Yesterday, the Pennsylvania House of Representatives passed House Bill 1876, which would require newspapers to reduce legal advertising rates by 25% and put all legal advertising on the Internet. The Associated Press has written about the bill, but there seems to be some misunderstanding about how legal rates are set and what this bill would accomplish. The bill would immediately save local governments across Pennsylvania millions of dollars, a goal that local government officials and their representatives claim to have. It would also keep legal notices in newspapers -- a fixed, independent, verifiable medium -- and at the same time put them on newspaper Web sites, which are among the most widely read Web sites in their communities and across the Commonwealth.
Yet the bill's detractors continue to make statements that are misguided and in some cases, inaccurate.
Representative John Evans, R-Erie, is quoted in the AP article as saying, "We don't know what the rate was yesterday, we don't know what it was last month, we don't know what it was last year," and "We're talking about discounting a rate that is a mystery." This is not accurate. Every municipality and government unit across the Commonwealth knows exactly what legal advertising rate it is paying. Different newspapers charge different rates, based on their market and circulation numbers. Obviously, it costs more to run a legal advertisement in a major city's daily paper, which may reach hundreds of thousands of people, than it does in a small weekly paper, which may have a circulation in the thousands. This doesn't make the rate a "mystery," it simply means that it varies from community to community and newspaper to newspaper. The rates are not secret. Many newspapers have their legal advertising rates on their printed rate cards. Others will provide the rate over the telephone. The rates themselves are set forth in public records, in the form of invoices, for every government agency that has paid for advertising. The fact is that many newspapers already charge a government advertising rate that is lower than the rate charged to commercial advertisers.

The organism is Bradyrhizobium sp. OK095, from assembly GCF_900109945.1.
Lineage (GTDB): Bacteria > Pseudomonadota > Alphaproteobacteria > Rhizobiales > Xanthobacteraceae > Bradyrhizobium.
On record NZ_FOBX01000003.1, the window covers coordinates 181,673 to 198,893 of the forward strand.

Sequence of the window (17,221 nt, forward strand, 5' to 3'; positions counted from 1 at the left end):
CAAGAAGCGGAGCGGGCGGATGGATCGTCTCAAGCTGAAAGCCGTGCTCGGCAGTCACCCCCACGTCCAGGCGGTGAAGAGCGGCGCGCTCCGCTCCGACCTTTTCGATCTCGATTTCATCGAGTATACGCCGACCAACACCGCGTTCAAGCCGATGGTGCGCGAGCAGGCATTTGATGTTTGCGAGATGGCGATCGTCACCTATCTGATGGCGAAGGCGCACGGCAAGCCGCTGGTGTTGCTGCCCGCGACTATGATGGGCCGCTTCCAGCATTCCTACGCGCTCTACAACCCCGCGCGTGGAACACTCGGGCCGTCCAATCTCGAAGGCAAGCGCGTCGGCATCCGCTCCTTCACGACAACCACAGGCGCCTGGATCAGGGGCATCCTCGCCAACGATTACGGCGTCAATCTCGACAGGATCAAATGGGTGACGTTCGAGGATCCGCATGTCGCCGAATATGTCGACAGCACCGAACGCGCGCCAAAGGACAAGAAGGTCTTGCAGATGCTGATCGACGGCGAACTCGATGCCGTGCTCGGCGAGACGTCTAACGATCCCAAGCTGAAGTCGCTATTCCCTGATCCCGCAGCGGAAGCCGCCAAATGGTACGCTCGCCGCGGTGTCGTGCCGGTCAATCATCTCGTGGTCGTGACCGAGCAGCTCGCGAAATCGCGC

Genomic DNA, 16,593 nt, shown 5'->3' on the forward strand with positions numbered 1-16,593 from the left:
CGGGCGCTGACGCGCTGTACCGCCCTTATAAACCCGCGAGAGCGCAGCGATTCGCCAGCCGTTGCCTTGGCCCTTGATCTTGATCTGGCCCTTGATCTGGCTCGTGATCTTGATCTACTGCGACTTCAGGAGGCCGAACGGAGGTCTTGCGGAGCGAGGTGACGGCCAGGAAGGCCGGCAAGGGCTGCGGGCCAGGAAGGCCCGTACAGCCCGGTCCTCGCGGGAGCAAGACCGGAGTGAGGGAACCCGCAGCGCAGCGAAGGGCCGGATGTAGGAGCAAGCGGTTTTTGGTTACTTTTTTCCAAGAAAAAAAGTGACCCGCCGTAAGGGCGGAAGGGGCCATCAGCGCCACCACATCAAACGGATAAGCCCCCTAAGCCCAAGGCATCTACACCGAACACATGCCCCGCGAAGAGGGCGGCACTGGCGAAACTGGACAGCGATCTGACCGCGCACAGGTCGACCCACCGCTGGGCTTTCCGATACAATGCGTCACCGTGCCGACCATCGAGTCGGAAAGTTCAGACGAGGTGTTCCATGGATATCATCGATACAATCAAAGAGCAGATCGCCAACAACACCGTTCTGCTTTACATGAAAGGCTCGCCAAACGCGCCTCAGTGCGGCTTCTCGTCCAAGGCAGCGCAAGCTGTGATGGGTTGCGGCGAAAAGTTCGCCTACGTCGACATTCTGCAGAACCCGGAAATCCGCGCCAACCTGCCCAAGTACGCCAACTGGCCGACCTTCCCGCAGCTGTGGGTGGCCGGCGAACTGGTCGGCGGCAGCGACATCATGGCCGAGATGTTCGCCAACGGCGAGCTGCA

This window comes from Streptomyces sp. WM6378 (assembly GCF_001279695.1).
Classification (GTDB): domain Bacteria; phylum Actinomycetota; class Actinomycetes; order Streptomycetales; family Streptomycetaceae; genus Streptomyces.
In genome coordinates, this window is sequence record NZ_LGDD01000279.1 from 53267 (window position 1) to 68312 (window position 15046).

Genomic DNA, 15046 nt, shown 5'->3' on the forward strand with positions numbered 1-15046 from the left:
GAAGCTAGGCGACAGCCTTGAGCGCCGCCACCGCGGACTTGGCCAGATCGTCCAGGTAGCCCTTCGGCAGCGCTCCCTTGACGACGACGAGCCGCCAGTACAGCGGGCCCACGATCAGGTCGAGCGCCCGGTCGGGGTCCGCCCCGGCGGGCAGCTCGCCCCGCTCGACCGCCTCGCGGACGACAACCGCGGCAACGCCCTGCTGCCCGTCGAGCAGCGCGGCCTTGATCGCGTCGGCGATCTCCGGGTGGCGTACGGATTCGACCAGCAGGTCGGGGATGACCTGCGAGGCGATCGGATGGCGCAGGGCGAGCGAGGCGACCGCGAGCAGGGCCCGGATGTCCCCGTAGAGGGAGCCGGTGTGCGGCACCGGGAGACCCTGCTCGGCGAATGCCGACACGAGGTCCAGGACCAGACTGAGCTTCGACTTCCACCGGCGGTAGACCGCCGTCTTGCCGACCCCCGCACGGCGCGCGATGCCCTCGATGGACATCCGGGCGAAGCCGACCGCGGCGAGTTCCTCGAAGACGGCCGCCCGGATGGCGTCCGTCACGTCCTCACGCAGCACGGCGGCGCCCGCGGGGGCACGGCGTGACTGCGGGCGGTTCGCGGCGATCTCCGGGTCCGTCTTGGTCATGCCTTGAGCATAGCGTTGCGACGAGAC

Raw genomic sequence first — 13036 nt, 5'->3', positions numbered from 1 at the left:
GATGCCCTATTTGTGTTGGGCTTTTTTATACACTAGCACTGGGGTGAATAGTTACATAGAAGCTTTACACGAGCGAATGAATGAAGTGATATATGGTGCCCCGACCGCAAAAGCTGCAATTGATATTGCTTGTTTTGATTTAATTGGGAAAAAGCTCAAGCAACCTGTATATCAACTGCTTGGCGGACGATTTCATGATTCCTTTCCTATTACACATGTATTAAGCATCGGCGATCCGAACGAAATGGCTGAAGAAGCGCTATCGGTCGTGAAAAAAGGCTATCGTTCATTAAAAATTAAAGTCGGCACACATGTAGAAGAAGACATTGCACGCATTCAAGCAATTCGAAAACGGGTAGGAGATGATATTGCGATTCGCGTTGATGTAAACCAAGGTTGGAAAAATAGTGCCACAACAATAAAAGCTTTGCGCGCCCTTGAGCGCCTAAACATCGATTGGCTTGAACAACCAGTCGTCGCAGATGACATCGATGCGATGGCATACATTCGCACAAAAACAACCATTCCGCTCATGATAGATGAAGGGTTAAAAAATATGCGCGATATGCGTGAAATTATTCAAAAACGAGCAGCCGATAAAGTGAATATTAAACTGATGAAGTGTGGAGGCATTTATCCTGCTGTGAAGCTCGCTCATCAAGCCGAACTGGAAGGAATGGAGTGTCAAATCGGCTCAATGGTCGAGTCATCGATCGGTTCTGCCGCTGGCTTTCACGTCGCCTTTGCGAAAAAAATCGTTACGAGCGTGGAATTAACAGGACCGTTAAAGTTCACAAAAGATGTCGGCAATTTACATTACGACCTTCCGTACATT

Doug Hill of the County Commissioners Association of Pennsylvania has said that his organization and other local government representatives are against the bill because it would not help them reach "the greatest possible number of people." In fact, the opposite is true. Data shows that web traffic on government Web sites, where government groups want to put legal notices, is a small fraction of the traffic found on many newspaper Web sites. Readership remains strong at newspapers and their Web sites. Just this week, Scarborough Research released a study showing that 74% of adults -- nearly 171 million -- in the United States read a newspaper in print or online during the past week. The numbers are even higher among readers with college degrees. No government Web site can even come close to that – yet the local government groups continue to argue that individual government units should be able to post and control the entire public notice process. That is not reaching “the greatest possible number of people.” Far from it.
House Bill 1876, while certainly not what newspapers want (what business wants to reduce its fee by 25%?), would, in fact, serve the "goals" of local government better than any proposal they have put on the table. It would put public notices on Web sites where people could find them and more people could read them, as opposed to hiding them on 3,000 different government-run Web sites. At the same time, it would maintain them in a fixed, verifiable, archivable, independent medium, where the 30-40% of Pennsylvanians who do not have Internet access could continue to read them. And all at significant cost savings to government.